Saturday, July 07, 2007

Middlesex: A Legacy of Confusion

We are who we are at birth, and there’s not much we can do to change that. But for some the truth of their genetic makeup is a shocking reality.

I’m reading Middlesex by Jeffrey Eugenides, the first pick of my new book club, composed of myself and two other Bloggers, both much younger than I am. Over lunch we recognized how much we all love to read good books, and how we needed to be goaded into reading sometimes.

Little did I realize the book was about a hermaphrodite when I agreed to read it. But it’s about so much more than the story of sexual confusion. It takes place in Greece and in Detroit, of all places. It weaves fiction around the truth of the war between the Greeks and the Turks, the rise of Islam, and the race riots in Detroit.

I’m only halfway through at this point, but I’m having hard time putting it down because it is the page-turner that I have been missing in my other (couples) book club. We agreed to meet halfway through and then at the end to discuss the book over dinner. I like the idea of checking in midway through.

The author suggests that our genetic makeup may have been determined with the first humans, sort of like a rather infinite series of nesting dolls that get opened with each successive generation. The marriage of siblings, as depicted in the book, is the cause for the birth of a child with a rare genetic anomaly called 5-alpha-reductase deficiency syndrome. This would be Cal, who was Calliope until she hit puberty.

What a blow to reach puberty and find out you aren’t at all who you thought you were. There are obviously life-long implications for the sexual life of a hermaphrodite. It made me wonder if I had ever known anyone with this genetic anomaly. It made me remember a visit long ago to an isolated area of Norway, where a branch of my father’s family originated. There were some very strange-looking people living on that farm in the mid-70's. I’m sure this is one of many instances when the admonition not to marry a close relative has been ignored as hormones raged and the choices were few.

I’m anxious to find out about how Cal deals with the genetic hand he is dealt. I’m also wondering if the story is autobiographical. Cal’s description exactly matches the face I see on the back cover of the book.

Have you read Middlesex? If so, what did you think of it?


Blogger GEWELS said...

Oooh! I can't wait to read it. I've been lamenting my lack of good reading material lately- and have resorted to reading about Lincoln's assasination and the hunt for John Wilkes Boothe. Unfortunately, I keep falling asleep.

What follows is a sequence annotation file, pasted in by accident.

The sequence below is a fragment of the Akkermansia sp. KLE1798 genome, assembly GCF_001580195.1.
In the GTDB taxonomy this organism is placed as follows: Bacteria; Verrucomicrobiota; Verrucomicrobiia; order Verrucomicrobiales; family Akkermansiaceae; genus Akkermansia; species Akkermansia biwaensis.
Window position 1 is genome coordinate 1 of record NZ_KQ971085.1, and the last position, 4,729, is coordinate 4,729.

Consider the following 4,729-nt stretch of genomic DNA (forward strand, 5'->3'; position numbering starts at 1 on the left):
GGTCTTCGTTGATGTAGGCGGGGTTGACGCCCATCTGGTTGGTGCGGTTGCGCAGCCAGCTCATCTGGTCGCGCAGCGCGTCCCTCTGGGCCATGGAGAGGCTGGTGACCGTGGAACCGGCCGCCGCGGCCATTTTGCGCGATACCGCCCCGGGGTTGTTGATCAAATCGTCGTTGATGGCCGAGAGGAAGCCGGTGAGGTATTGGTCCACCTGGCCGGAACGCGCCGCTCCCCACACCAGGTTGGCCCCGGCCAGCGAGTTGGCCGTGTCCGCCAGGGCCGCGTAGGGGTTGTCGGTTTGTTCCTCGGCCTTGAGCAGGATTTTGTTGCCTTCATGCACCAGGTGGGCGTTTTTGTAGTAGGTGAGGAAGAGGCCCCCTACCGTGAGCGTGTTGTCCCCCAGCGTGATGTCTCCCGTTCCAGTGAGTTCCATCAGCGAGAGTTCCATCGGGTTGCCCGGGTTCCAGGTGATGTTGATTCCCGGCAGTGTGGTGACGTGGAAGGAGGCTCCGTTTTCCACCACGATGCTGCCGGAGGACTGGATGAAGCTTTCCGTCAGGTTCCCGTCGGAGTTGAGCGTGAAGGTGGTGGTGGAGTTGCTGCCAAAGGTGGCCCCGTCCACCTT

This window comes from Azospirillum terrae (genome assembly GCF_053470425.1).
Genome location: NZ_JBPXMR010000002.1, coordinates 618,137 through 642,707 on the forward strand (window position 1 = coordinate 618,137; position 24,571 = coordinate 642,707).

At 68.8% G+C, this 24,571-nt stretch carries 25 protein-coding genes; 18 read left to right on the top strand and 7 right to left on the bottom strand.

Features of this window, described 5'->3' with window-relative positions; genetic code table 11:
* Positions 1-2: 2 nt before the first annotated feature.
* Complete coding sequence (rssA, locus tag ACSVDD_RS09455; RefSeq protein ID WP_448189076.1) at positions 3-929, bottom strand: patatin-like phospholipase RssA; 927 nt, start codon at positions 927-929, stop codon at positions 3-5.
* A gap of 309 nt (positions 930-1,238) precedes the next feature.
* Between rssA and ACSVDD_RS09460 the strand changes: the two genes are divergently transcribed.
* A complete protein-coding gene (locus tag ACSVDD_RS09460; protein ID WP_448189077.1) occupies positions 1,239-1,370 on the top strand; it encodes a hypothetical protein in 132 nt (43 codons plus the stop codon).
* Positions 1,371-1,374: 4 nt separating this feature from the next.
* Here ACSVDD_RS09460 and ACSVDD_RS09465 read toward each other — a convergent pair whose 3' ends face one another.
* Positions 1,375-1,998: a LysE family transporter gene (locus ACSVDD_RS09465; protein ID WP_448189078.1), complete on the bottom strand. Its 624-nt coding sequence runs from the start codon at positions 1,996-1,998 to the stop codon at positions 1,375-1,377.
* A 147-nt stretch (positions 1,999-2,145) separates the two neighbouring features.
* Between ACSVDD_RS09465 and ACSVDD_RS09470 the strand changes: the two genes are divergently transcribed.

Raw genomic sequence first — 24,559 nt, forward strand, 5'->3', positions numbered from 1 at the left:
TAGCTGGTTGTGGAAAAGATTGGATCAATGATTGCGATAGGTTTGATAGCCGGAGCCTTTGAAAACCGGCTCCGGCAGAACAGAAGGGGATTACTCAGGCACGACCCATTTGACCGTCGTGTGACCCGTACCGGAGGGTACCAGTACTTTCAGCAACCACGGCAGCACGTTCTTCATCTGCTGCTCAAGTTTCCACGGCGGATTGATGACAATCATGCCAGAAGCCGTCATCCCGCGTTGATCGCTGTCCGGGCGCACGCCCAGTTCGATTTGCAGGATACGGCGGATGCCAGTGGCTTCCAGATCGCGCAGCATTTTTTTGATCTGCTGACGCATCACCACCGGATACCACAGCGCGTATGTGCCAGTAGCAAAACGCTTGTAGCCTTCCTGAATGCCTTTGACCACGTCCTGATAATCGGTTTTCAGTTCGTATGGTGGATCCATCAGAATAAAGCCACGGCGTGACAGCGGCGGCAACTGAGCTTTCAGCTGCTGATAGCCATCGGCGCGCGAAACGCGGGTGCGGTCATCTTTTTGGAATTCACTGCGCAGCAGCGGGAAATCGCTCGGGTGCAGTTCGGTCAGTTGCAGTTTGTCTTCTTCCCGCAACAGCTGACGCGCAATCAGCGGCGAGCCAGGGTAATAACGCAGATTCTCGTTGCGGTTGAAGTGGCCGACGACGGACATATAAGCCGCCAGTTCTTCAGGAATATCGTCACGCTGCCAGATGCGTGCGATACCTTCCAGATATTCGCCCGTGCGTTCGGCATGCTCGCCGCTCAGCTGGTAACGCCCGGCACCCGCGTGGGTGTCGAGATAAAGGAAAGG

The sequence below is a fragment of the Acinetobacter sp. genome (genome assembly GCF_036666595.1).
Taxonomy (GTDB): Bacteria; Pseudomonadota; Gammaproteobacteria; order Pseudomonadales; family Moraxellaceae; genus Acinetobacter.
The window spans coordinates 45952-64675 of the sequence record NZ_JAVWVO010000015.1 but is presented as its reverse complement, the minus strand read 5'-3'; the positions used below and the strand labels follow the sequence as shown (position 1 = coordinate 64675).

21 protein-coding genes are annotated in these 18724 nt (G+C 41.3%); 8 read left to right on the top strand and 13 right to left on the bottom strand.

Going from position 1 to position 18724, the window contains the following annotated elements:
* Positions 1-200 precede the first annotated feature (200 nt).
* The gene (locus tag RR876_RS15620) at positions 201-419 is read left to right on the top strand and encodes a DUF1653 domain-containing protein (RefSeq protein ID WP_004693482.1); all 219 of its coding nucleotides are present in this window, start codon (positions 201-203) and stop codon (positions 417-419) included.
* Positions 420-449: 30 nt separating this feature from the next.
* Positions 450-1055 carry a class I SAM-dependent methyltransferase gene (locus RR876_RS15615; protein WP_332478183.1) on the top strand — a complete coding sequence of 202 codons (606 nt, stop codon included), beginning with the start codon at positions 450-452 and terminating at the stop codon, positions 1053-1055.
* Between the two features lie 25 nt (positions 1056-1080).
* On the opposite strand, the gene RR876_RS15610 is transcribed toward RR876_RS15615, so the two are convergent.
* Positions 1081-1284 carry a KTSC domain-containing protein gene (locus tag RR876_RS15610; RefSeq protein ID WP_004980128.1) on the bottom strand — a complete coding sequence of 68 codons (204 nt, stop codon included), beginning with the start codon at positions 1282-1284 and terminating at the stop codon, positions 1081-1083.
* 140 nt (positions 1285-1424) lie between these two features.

I'm going to get it this weekend.
Thanks for the recommendation.

1:22 PM  
Blogger Jamy said...

I read it in my old book club. I LOVED it. The ending...well, I can't quite recall it...but it was so much fun to read, I didn't want it to end.

1:48 PM  
Anonymous Anonymous said...

I just bought it today. Finished Book One. It IS a pageturner.

6:33 PM  
Blogger Barbara said...

Gewels -- Hope you found the book. I guarantee it will keep your attention.

Jamy -- It's a relatively long book, but you are right -- I'm already hoping I won't run out of pages.

FL -- What a coincidence that you are reading this too. If you're stopping through DC next Friday night, you can join me and the girls for our mid-book get-together -- seriously! You would really love them.

10:09 PM  
Blogger Kristin said...

I thought it was fantastic. I might have to reread it. Anyone who can make hermaphrodites seem "normal" is definitely worth a second read.

12:00 PM  
Blogger Barbara said...

Kristin -- I love the fact that the book provides such a good story of this extended Greek family, as well as the personal story of the protagonist.

12:21 PM  
Blogger Mother of Invention said...

Sounds like a unique read. Interesting that you think you've actually seen this type of thing in Norway but I can understand how it happens. Hope the ending lives up to the rest of the book.

2:53 PM  
Blogger EJ Takes Life said...

I really enjoyed Middlesex, but got more out of the portrait of Detroit through the twentieth century than the hermaphrodite plotline. However, I was born in Detroit and so am somewhat prejudiced.

4:10 PM  
Blogger Barbara said...

MOI -- I'll fill you in on the second half after I read it!

EJ -- I quite agree. I just finished the part about the race riots and found it hard to sort out the story from the facts. I think my husband, another Detroiter, will find it fascinating.

10:27 PM  

Post a Comment

Links to this post:

Create a Link

<< Home